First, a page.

People still think it's crazy that anyone would even consider using an iPad as a productivity device. But even in advance of iOS 9, which will arrive this fall with some major new iPad productivity features, using the iPad to get real work done isn't the computer equivalent of stuffing a dozen clowns in a Volkswaken Beetle. Real, deep, professional-level iPad apps are here today.
Then there's the file-transfer engine, which is based on Panic's venerable Transmit FTP client that started on the Mac and also now runs on iOS. Transmit's been my FTP tool of choice for several years now, and it's rock solid, with support for FTP, SFTP, WebDAV, S3, and several other transport protocols.
Then there's Editorial, a $10 app that looks like a generic text editor, but is actually much more. Editorial contains a full Python interpreter, allowing you to create insanely powerful scripted workflows to make it easy to write code, articles, or novels.
Editorial's automation tools (which include pre-written blocks, so you don't have to teach yourself Python in order to use them) and custom text snippets feature are enhanced by an extension to the software keyboard that brings snippets and frequently used special characters to the foreground.
I know numerous creative professionals who swear by Editorial for all their iOS-based writing needs. I've been writing in the same text editor for nearly 20 years, and Editorial may be the first iOS app that I'd consider on par. I could turn to writing entirely on the iPad and have confidence that the scripts and shortcuts I've built on my Mac could be rebuilt easily inside Editorial.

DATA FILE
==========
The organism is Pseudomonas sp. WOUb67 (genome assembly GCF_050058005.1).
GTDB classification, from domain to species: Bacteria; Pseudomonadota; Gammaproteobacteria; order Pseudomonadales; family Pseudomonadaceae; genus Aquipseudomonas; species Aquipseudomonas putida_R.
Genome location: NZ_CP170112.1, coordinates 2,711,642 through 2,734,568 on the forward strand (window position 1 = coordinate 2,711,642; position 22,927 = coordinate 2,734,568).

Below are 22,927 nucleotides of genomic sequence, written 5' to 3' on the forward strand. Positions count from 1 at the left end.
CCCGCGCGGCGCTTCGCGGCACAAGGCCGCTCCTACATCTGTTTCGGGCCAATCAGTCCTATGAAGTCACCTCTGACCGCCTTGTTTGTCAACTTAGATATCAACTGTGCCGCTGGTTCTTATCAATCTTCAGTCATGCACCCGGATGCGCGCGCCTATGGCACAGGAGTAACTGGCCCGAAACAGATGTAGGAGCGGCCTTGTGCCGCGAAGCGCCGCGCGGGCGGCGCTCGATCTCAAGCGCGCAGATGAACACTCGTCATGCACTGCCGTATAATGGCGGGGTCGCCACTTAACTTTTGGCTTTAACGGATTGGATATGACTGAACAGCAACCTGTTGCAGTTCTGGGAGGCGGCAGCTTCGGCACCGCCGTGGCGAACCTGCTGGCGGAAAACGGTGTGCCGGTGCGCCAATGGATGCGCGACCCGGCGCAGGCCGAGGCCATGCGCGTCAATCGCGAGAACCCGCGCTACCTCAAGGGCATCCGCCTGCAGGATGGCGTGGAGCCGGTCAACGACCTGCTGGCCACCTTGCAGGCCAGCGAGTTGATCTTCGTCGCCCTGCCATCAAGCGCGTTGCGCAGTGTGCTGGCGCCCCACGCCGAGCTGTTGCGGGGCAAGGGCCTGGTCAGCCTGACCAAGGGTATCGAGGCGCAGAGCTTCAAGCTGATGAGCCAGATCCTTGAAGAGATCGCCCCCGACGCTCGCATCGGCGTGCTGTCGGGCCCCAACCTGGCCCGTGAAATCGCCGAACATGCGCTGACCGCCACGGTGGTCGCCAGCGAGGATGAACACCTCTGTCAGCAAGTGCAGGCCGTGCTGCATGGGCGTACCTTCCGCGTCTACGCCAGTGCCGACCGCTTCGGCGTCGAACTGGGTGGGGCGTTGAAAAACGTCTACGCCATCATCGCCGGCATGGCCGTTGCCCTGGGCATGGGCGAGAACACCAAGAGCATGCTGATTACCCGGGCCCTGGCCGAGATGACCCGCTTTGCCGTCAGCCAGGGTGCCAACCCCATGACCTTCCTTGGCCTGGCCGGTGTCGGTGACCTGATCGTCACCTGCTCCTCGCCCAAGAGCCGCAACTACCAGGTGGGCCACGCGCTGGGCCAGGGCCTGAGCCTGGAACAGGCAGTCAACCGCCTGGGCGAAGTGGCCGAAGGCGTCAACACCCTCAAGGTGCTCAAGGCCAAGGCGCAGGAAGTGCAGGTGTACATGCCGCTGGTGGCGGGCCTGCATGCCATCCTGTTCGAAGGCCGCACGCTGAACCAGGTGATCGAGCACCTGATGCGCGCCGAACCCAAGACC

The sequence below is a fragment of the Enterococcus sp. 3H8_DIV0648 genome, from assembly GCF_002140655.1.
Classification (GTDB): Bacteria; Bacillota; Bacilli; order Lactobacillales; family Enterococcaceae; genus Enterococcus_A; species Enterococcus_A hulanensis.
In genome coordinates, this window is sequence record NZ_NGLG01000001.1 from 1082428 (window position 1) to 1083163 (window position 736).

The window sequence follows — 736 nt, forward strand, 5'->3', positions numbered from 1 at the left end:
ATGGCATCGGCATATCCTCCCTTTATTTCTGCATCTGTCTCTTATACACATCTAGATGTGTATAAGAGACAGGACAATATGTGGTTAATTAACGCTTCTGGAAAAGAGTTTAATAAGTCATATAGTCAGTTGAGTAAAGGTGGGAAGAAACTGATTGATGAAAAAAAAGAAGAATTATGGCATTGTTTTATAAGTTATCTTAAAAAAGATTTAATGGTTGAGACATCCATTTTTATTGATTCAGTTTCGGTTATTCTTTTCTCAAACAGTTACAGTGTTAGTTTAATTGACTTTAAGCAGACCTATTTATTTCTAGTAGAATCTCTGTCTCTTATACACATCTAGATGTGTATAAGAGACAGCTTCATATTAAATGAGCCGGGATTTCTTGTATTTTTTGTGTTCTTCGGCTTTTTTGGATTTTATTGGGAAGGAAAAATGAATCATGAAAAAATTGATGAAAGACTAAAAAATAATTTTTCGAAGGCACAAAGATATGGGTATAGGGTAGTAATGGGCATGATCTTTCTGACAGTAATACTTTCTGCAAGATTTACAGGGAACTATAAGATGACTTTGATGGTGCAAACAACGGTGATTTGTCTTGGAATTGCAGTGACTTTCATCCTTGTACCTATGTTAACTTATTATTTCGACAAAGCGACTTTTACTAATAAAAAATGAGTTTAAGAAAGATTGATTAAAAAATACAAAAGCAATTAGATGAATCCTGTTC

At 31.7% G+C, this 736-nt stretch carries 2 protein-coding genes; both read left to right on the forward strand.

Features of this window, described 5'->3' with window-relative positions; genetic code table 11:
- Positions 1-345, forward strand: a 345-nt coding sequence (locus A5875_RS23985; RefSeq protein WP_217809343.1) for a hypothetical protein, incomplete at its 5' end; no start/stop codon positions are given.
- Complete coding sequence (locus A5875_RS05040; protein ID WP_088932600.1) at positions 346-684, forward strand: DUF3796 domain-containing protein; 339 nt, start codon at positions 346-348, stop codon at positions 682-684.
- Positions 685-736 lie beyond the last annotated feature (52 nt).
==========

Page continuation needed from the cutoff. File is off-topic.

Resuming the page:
While the App Store is littered with cheap and free to-do list apps, OmniFocus is more than that. It's actually more of a life manager, with the power and flexibility to support anything from traditional GTD workflows to entirely idiosyncratic ones.
iPad productivity isn't for everyone--I enjoy my 27-inch Retina iMac, thank you very much--but the freedom and portability than an iPad can provide can be a compelling alternative for some, and a lifestyle for others. My colleague Federico Viticci needed a small device when he was hospitalized with cancer, and to this day leads a life so mobile--from couch to kitchen to cafe to car--that he can't imagine going back to a traditional laptop, let alone a desktop. But maybe you're just someone who's trying to get away for the weekend while still having the option to get some serious work done (or be on call in case something bad happens back at the office). The iPad can provide there, too.
So no, not everyone needs to chuck their PC and use an iPad full time. But don't go telling me it can't be a professional-level productivity tool. Because after seeing Coda 2 this week, I know for a fact that that's not true.